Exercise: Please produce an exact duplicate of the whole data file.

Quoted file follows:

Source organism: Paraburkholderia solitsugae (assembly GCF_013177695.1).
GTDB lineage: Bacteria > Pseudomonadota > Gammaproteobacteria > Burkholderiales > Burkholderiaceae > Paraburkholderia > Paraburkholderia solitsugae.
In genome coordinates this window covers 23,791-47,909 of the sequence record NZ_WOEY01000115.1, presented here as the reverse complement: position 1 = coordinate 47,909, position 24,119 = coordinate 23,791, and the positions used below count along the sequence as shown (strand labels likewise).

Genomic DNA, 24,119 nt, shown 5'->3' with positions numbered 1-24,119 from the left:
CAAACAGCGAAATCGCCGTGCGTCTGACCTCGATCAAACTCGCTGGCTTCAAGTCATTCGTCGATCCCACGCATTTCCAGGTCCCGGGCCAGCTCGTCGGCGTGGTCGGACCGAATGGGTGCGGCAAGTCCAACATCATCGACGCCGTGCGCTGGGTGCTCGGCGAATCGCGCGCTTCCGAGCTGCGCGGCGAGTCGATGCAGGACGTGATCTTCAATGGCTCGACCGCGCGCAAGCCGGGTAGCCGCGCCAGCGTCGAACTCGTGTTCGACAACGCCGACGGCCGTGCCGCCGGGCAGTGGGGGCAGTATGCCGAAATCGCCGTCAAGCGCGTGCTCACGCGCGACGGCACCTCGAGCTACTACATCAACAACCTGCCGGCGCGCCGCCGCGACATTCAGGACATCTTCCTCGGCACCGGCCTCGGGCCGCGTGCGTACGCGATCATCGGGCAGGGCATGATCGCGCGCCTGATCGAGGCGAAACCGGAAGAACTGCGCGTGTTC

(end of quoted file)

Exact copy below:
Source organism: Paraburkholderia solitsugae (assembly GCF_013177695.1).
GTDB lineage: Bacteria > Pseudomonadota > Gammaproteobacteria > Burkholderiales > Burkholderiaceae > Paraburkholderia > Paraburkholderia solitsugae.
In genome coordinates this window covers 23,791-47,909 of the sequence record NZ_WOEY01000115.1, presented here as the reverse complement: position 1 = coordinate 47,909, position 24,119 = coordinate 23,791, and the positions used below count along the sequence as shown (strand labels likewise).

Genomic DNA, 24,119 nt, shown 5'->3' with positions numbered 1-24,119 from the left:
CAAACAGCGAAATCGCCGTGCGTCTGACCTCGATCAAACTCGCTGGCTTCAAGTCATTCGTCGATCCCACGCATTTCCAGGTCCCGGGCCAGCTCGTCGGCGTGGTCGGACCGAATGGGTGCGGCAAGTCCAACATCATCGACGCCGTGCGCTGGGTGCTCGGCGAATCGCGCGCTTCCGAGCTGCGCGGCGAGTCGATGCAGGACGTGATCTTCAATGGCTCGACCGCGCGCAAGCCGGGTAGCCGCGCCAGCGTCGAACTCGTGTTCGACAACGCCGACGGCCGTGCCGCCGGGCAGTGGGGGCAGTATGCCGAAATCGCCGTCAAGCGCGTGCTCACGCGCGACGGCACCTCGAGCTACTACATCAACAACCTGCCGGCGCGCCGCCGCGACATTCAGGACATCTTCCTCGGCACCGGCCTCGGGCCGCGTGCGTACGCGATCATCGGGCAGGGCATGATCGCGCGCCTGATCGAGGCGAAACCGGAAGAACTGCGCGTGTTC